Bolling comes off as feeling “entitled” to the job of Governor and bitter about facing competition. One colleague of mine called the Bolling statement “petulant whining”.
Most agree that it would have been stronger politically for Bolling to have welcomed Cuccinelli and all potential challengers to create a robust debate and an opportunity to give Virginians a choice in November 2013.
The Bolling statement reads “Unfortunately, he (Cuccinelli) has now decided to put his own personal ambition ahead of the best interests of the Commonwealth and the Republican Party.”
There is no political queue and no heir apparent in Virginia. And it is totally inappropriate to accuse Cuccinelli of putting his personal ambitions ahead of the best interests of the Commonwealth. Such a statement is both ironic and hypocritical.
Both of these gentlemen are more than qualified to be Governor of Virginia. Bill Bolling has done a remarkable job as Lt. Governor and has worked with the McDonnell Administration and has been a major part of the success of the Administration. His record is substantial and stands on it’s own merit.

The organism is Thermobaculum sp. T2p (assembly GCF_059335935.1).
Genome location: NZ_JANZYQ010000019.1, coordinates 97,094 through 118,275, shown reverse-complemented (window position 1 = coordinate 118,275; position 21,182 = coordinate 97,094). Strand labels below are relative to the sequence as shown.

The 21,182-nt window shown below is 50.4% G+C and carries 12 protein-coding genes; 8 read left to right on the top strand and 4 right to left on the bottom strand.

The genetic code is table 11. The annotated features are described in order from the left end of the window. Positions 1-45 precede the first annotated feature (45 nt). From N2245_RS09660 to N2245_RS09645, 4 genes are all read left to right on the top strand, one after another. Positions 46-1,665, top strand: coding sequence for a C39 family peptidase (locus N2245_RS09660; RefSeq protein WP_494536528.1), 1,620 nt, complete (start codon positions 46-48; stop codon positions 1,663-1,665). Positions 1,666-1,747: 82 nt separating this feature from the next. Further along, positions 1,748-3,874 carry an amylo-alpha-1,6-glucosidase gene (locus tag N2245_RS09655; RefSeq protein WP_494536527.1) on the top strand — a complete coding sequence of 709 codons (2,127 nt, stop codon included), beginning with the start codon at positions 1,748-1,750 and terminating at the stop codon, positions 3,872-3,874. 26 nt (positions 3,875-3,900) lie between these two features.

Ken Cuccinelli has done an amazing job as Attorney General as well. He has done more in the interest of Liberty and state’s rights than any other Attorney General.
And the success of Bob McDonnell – our former Attorney General – is proof that one can successfully jump from AG to Governor and do well.
Bolling’s statement also mentions a “deal” that was struck in 2009 to avoid a costly primary and unify the party around Bob McDonnell. And we all applaud Bolling’s sacrifice in that deal.
And while Cuccinelli has stated his intentions to run for reelection as Attorney General, that is certainty not binding and it is perfectly acceptable for him to change his mind without being accused of putting personal ambition ahead of the best interests of the Commonwealth.
I have come to know Attorney General Cuccinelli as a very logical man. I have no doubt that if he did not believe that running for Governor was in the best interest of the Commonwealth, he would not do so.